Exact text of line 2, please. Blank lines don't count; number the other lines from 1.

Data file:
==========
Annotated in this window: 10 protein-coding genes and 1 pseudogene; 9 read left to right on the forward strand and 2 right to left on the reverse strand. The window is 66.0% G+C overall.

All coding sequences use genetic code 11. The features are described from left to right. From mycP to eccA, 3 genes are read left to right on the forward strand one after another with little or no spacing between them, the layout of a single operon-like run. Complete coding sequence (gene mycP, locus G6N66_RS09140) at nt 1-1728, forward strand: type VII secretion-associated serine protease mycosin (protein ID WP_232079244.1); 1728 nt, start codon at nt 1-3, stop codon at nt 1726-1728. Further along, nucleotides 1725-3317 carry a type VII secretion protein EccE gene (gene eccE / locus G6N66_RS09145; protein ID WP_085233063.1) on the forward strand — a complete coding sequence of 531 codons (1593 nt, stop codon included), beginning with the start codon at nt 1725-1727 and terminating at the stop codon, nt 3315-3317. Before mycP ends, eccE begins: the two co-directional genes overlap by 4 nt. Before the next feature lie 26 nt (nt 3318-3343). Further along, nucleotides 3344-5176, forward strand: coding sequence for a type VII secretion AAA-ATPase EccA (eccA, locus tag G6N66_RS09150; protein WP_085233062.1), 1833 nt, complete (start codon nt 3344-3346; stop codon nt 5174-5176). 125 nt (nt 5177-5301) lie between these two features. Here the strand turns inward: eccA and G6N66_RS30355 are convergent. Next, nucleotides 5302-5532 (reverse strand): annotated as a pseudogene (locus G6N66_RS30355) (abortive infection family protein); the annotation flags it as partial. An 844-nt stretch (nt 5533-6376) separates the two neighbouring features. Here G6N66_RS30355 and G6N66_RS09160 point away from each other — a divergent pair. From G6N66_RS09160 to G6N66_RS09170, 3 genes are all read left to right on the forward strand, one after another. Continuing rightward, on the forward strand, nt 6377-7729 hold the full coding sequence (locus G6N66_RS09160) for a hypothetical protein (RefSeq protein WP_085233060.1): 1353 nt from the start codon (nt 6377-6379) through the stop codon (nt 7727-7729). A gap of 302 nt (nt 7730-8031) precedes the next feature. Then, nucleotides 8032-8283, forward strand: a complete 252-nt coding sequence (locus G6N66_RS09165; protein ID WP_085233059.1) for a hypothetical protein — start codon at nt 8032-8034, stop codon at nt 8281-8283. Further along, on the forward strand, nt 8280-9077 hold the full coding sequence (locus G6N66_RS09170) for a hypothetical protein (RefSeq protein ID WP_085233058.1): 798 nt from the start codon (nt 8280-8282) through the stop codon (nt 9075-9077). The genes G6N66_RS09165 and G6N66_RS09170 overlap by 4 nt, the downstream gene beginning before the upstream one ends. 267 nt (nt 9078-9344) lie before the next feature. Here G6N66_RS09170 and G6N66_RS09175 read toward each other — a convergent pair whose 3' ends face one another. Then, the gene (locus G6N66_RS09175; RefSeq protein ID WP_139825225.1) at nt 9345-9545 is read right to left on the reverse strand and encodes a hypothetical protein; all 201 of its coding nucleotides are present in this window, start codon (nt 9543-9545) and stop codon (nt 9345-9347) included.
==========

All coding sequences use genetic code 11. The features are described from left to right. From mycP to eccA, 3 genes are read left to right on the forward strand one after another with little or no spacing between them, the layout of a single operon-like run. Complete coding sequence (gene mycP, locus G6N66_RS09140) at nt 1-1728, forward strand: type VII secretion-associated serine protease mycosin (protein ID WP_232079244.1); 1728 nt, start codon at nt 1-3, stop codon at nt 1726-1728. Further along, nucleotides 1725-3317 carry a type VII secretion protein EccE gene (gene eccE / locus G6N66_RS09145; protein ID WP_085233063.1) on the forward strand — a complete coding sequence of 531 codons (1593 nt, stop codon included), beginning with the start codon at nt 1725-1727 and terminating at the stop codon, nt 3315-3317. Before mycP ends, eccE begins: the two co-directional genes overlap by 4 nt. Before the next feature lie 26 nt (nt 3318-3343). Further along, nucleotides 3344-5176, forward strand: coding sequence for a type VII secretion AAA-ATPase EccA (eccA, locus tag G6N66_RS09150; protein WP_085233062.1), 1833 nt, complete (start codon nt 3344-3346; stop codon nt 5174-5176). 125 nt (nt 5177-5301) lie between these two features. Here the strand turns inward: eccA and G6N66_RS30355 are convergent. Next, nucleotides 5302-5532 (reverse strand): annotated as a pseudogene (locus G6N66_RS30355) (abortive infection family protein); the annotation flags it as partial. An 844-nt stretch (nt 5533-6376) separates the two neighbouring features. Here G6N66_RS30355 and G6N66_RS09160 point away from each other — a divergent pair. From G6N66_RS09160 to G6N66_RS09170, 3 genes are all read left to right on the forward strand, one after another. Continuing rightward, on the forward strand, nt 6377-7729 hold the full coding sequence (locus G6N66_RS09160) for a hypothetical protein (RefSeq protein WP_085233060.1): 1353 nt from the start codon (nt 6377-6379) through the stop codon (nt 7727-7729). A gap of 302 nt (nt 7730-8031) precedes the next feature. Then, nucleotides 8032-8283, forward strand: a complete 252-nt coding sequence (locus G6N66_RS09165; protein ID WP_085233059.1) for a hypothetical protein — start codon at nt 8032-8034, stop codon at nt 8281-8283. Further along, on the forward strand, nt 8280-9077 hold the full coding sequence (locus G6N66_RS09170) for a hypothetical protein (RefSeq protein ID WP_085233058.1): 798 nt from the start codon (nt 8280-8282) through the stop codon (nt 9075-9077). The genes G6N66_RS09165 and G6N66_RS09170 overlap by 4 nt, the downstream gene beginning before the upstream one ends. 267 nt (nt 9078-9344) lie before the next feature. Here G6N66_RS09170 and G6N66_RS09175 read toward each other — a convergent pair whose 3' ends face one another. Then, the gene (locus G6N66_RS09175; RefSeq protein ID WP_139825225.1) at nt 9345-9545 is read right to left on the reverse strand and encodes a hypothetical protein; all 201 of its coding nucleotides are present in this window, start codon (nt 9543-9545) and stop codon (nt 9345-9347) included.